CDC announces new safety training tool to protect lives in underground mine emergencies
The U.S. Centers for Disease Control and Prevention has announced a new computer-based training program to help save miners' lives in underground mine emergencies.
The program, called Mine Emergency Response Interactive Training Simulation (MERITS), is an interactive, multimedia program that simulates underground and surface activity at a mine where a safety crisis occurs, putting miners at risk of death or serious injury. The program places the trainee in the role of the mine superintendent who has responsibility for controlling the emergency and directing the safe, successful rescue of the miners.
CDC's National Institute for Occupational Safety and Health ( NIOSH) will introduce the software at several mining industry conferences beginning June 6. Some of the presentations will include "train the trainer" sessions to instruct individuals and organizations in its use. In turn, users trained in those sessions will be prepared to instruct others. Beginning in July, NIOSH will make the program available free on compact disk and for download from the Internet.
"In a crisis at an underground mine, knowing what to do and doing it quickly is essential for saving lives," noted CDC Acting Director David Fleming, M.D. "NIOSH's new simulation program will provide users with hands-on experience for making the right decisions, based on information from the scientific literature, interviews with veteran mining safety professionals, and observations from real and simulated disasters."
The simulation begins with a routine business day at a mine. Then a problem develops, and the trainee directs the emergency response as the problem threatens to assume catastrophic proportions. This response entails all of the tasks that the trainee would face in directing a command center in an actual situation, including directing traffic control at the site, providing food for rescue workers, and responding to questions and concerns from distraught relatives of miners who have been trapped underground. Each action by the trainee determines the next step in the interactive process. The total program can take from four to six hours to complete.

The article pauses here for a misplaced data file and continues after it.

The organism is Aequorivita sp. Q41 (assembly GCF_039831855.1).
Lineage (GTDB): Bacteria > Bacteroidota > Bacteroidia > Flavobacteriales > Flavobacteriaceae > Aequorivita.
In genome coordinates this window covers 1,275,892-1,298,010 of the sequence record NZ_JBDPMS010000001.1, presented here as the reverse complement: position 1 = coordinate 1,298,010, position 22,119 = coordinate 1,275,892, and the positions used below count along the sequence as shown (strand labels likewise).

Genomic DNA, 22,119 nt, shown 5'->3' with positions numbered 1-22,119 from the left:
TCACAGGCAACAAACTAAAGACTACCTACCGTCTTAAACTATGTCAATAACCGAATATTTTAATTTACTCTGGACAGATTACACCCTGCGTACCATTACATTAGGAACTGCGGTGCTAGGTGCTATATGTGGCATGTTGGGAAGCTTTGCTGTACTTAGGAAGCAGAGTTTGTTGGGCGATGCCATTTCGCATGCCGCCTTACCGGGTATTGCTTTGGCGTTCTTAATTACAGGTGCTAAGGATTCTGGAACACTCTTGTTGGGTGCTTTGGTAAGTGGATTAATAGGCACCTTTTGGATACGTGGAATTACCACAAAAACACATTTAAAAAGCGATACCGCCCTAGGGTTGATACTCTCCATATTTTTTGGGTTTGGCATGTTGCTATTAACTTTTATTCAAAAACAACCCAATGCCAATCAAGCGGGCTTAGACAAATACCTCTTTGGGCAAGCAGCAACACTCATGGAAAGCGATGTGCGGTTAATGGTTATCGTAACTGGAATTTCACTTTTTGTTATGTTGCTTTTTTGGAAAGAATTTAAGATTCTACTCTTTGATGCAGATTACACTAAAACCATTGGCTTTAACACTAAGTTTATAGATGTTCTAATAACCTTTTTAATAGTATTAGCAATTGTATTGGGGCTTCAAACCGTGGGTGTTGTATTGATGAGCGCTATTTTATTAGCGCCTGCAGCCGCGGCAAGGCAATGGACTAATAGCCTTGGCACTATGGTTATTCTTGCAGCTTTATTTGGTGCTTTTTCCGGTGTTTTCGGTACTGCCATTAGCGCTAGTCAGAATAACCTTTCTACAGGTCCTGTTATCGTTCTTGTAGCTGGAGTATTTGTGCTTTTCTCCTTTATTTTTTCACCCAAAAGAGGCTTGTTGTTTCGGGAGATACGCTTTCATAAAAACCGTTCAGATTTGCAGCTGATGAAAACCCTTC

"The MERITS program is an outgrowth of NIOSH's ongoing cooperative work with industry, labor and other government agencies, and it comes at a time when it is increasingly needed," said NIOSH Acting Director Kathleen M. Rest, Ph.D., M.P.A. "As more and more mining veterans retire, they leave a shortage of mentors to whom their less experienced colleagues can turn for safety advice. MERITS offers an easy-to-use source of institutional safety knowledge to help fill that gap."
NIOSH will introduce MERITS in a presentation on June 6 at the Holmes National Meeting in Virginia Beach, Va., and in a presentation that will include a train-the-trainer session on June 21 at a seminar in Grand Junction, Colo., co-sponsored by the Colorado Department of Natural Resources.
Subsequent presentations will be held at the Annual Institute on Mining, Health and Safety Research on Aug. 11-13 in Roanoke, Va., and with train-the-trainer sessions during the Training Resources Applied to Mining/National Mine Instructor's Conference on October 15-18 in Beckley, W.Va.
For information about attending the training sessions, contact Patricia Henning, NIOSH Pittsburgh Research Laboratory, Pittsburgh, Pa., at (412) 386-6466. The MERITS software, along with a trainer's guide, will be provided to participants at the sessions. For more information about NIOSH's mining safety research, visit the NIOSH website at www.cdc.gov/niosh/mining.
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